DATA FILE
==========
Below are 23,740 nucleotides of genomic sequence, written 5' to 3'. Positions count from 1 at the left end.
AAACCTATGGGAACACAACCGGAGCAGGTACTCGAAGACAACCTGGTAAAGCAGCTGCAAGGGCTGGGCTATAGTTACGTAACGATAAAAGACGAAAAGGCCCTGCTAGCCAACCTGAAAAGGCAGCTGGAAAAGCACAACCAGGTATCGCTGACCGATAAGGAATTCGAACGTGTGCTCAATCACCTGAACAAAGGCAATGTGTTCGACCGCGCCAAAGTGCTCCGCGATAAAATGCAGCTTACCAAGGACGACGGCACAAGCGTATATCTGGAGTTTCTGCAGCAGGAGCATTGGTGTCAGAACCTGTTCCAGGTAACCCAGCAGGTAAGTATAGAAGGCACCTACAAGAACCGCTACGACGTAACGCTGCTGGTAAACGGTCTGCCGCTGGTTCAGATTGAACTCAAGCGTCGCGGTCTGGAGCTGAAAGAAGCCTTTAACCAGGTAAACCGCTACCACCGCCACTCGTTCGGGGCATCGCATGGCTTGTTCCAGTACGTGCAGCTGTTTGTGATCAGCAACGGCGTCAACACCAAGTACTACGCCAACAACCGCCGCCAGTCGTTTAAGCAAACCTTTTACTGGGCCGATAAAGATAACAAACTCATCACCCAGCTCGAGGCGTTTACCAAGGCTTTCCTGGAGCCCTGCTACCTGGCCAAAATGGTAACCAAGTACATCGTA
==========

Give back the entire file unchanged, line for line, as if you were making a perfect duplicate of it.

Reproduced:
Below are 23,740 nucleotides of genomic sequence, written 5' to 3'. Positions count from 1 at the left end.
AAACCTATGGGAACACAACCGGAGCAGGTACTCGAAGACAACCTGGTAAAGCAGCTGCAAGGGCTGGGCTATAGTTACGTAACGATAAAAGACGAAAAGGCCCTGCTAGCCAACCTGAAAAGGCAGCTGGAAAAGCACAACCAGGTATCGCTGACCGATAAGGAATTCGAACGTGTGCTCAATCACCTGAACAAAGGCAATGTGTTCGACCGCGCCAAAGTGCTCCGCGATAAAATGCAGCTTACCAAGGACGACGGCACAAGCGTATATCTGGAGTTTCTGCAGCAGGAGCATTGGTGTCAGAACCTGTTCCAGGTAACCCAGCAGGTAAGTATAGAAGGCACCTACAAGAACCGCTACGACGTAACGCTGCTGGTAAACGGTCTGCCGCTGGTTCAGATTGAACTCAAGCGTCGCGGTCTGGAGCTGAAAGAAGCCTTTAACCAGGTAAACCGCTACCACCGCCACTCGTTCGGGGCATCGCATGGCTTGTTCCAGTACGTGCAGCTGTTTGTGATCAGCAACGGCGTCAACACCAAGTACTACGCCAACAACCGCCGCCAGTCGTTTAAGCAAACCTTTTACTGGGCCGATAAAGATAACAAACTCATCACCCAGCTCGAGGCGTTTACCAAGGCTTTCCTGGAGCCCTGCTACCTGGCCAAAATGGTAACCAAGTACATCGTA